Making your collections accessible – engagement and networking
Why make your heritage content available online?
Many of us have Queensland heritage material that is one-of-a-kind and priceless to our communities. The material tells the story of our past, showing how our communities were formed and the day-to-day details that create Queensland’s unique story.
Because of the fragile nature of these items, much of Queensland’s heritage is stored and made accessible only upon occasion with greatest care. Digitised surrogates make this heritage available to all, while safely putting away the originals.
At State Library of Queensland, reducing barriers to access about our unique heritage is one of the underpinning pillars of our Strategic Plan with the value of our collections being able to see and use the content to help create new findings about our history. With access via digital surrogates, new knowledge can be realised in unprecedented ways.
How to make digitised materials accessible
Based on your strategic plan and your Annual Digitisation Plan, how do you make your content accessible?
- In Person – programs, exhibitions, reports, publicity
- Marketing – a digitised image can be used to draw attention to upcoming events, anniversaries or programs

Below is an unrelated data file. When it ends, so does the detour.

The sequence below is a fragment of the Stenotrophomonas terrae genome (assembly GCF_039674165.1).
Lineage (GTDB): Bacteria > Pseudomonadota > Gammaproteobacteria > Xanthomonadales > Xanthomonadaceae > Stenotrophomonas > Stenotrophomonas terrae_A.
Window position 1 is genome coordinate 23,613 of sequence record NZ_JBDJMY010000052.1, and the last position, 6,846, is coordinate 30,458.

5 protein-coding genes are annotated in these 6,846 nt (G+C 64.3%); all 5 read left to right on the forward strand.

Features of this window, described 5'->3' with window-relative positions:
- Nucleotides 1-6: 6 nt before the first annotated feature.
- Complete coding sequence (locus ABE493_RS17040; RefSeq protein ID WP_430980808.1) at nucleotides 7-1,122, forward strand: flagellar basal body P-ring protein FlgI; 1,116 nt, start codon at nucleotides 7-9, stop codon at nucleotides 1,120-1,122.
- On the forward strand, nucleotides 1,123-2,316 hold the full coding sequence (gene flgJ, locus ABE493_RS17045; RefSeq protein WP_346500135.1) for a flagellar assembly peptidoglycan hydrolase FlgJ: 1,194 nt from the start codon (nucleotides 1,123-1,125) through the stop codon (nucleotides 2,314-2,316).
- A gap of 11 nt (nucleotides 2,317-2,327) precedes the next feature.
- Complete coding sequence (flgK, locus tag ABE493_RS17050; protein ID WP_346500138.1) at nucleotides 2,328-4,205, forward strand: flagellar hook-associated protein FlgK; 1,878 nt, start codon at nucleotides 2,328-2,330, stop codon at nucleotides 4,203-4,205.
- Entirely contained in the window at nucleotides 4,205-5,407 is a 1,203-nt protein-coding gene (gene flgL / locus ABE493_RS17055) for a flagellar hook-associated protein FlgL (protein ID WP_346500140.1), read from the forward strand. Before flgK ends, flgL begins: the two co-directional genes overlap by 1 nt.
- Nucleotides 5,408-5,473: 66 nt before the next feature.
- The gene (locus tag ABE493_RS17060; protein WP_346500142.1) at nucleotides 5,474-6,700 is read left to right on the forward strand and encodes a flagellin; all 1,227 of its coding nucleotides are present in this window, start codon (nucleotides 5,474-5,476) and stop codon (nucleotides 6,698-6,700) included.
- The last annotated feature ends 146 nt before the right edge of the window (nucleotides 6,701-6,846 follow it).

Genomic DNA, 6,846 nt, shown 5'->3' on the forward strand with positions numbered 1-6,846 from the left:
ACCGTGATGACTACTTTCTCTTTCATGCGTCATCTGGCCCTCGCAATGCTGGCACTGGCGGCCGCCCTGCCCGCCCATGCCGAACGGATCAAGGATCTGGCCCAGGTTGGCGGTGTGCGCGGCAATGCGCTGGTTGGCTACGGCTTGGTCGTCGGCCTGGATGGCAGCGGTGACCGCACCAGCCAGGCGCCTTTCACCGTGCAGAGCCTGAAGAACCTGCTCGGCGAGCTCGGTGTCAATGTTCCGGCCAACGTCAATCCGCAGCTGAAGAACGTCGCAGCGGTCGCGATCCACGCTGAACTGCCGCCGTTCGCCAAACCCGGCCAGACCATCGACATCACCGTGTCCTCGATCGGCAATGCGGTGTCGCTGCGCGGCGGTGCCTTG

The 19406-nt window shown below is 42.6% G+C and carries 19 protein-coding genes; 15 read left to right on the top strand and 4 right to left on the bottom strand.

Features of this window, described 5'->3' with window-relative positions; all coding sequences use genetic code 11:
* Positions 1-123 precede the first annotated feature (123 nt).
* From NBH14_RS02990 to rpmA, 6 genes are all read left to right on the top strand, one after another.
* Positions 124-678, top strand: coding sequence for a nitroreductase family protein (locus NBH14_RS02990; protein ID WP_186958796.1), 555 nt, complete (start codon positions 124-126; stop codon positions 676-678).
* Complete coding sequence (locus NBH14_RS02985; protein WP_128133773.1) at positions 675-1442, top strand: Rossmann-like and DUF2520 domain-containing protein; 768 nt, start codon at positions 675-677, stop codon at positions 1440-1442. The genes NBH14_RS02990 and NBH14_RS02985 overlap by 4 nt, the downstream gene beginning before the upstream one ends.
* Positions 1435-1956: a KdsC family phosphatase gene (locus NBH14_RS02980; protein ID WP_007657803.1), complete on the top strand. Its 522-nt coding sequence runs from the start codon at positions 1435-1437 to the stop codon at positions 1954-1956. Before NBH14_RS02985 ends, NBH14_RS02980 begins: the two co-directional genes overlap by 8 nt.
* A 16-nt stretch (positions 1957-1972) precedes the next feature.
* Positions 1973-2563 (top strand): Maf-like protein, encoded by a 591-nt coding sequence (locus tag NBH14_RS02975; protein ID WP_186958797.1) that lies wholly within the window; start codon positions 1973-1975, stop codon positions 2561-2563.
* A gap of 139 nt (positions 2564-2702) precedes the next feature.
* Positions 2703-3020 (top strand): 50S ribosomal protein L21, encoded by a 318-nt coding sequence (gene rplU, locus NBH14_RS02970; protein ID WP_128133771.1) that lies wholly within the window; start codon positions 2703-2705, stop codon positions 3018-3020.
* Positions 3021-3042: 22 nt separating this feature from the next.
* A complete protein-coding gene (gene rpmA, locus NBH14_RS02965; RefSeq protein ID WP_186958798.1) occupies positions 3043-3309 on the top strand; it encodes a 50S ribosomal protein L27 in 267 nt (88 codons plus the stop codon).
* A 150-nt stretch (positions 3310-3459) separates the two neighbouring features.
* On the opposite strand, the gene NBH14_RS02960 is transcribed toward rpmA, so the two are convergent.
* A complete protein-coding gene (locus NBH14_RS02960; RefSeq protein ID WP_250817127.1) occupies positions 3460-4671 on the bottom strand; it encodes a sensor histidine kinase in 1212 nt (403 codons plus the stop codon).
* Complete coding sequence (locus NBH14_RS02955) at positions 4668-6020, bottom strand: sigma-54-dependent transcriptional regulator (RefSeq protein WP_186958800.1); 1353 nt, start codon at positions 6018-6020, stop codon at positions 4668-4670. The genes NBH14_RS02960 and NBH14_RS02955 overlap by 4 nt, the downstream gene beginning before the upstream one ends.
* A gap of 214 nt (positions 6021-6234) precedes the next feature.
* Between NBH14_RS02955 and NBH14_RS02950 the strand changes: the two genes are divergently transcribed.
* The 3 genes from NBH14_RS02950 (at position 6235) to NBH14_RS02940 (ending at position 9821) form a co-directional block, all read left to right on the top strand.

- Online – an image from a collection is one of the best ways to draw attention to your organisation and your unique Queensland content
- Push traffic to your organisation, walk-in and virtual – one image will raise curiosity about what else you may have
Use social media to share, invite, explore, network
- Connect with hundreds of collections of Queensland memory as a guest contributor to the enewsletter
- Set up social media accounts for your organisation in order to share your collections:
- Find out how Trove harvests metadata : http://trove.nla.gov.au/general/australian-pictures-in-trove
Use best practices to ensure proper access in person and online
- Ensure that you have appropriate permissions – copyright, moral and cultural
- SLQ Copyright and Digitisation video
- Provide attribution for all digitised content so that viewers will know where the content is from
- Do not add copyright limitations to out-of-copyright material – make it accessible to all
- Use your website, blogs, portals to tell your story
- Engage with councils, heritage community groups and libraries to share your information
- Try to stay away from stand-alone computers that have limited access
- Store your digitised content safely and properly with backup systems, for long-term preservation and access
How to evaluate access, use and reuse of your digitised content
- Based on your digitisation plan, how did you make your digitised content accessible during the year?
- Were you able to document use in your programs, exhibitions, publications?
- How did you share online?
- Use Google Analytics and social media statistics from your accounts to track likes and re-postings and encourage engagement
- How did you share in the community, local heritage organisations, world-wide heritage organisations?
- Are you able to demonstrate creation of new knowledge, new research, new ideas based on your digitised content?
- Include all in your organisation when sharing digitised content –many will have ideas for use and re-use
- Report your findings to your board and organisation
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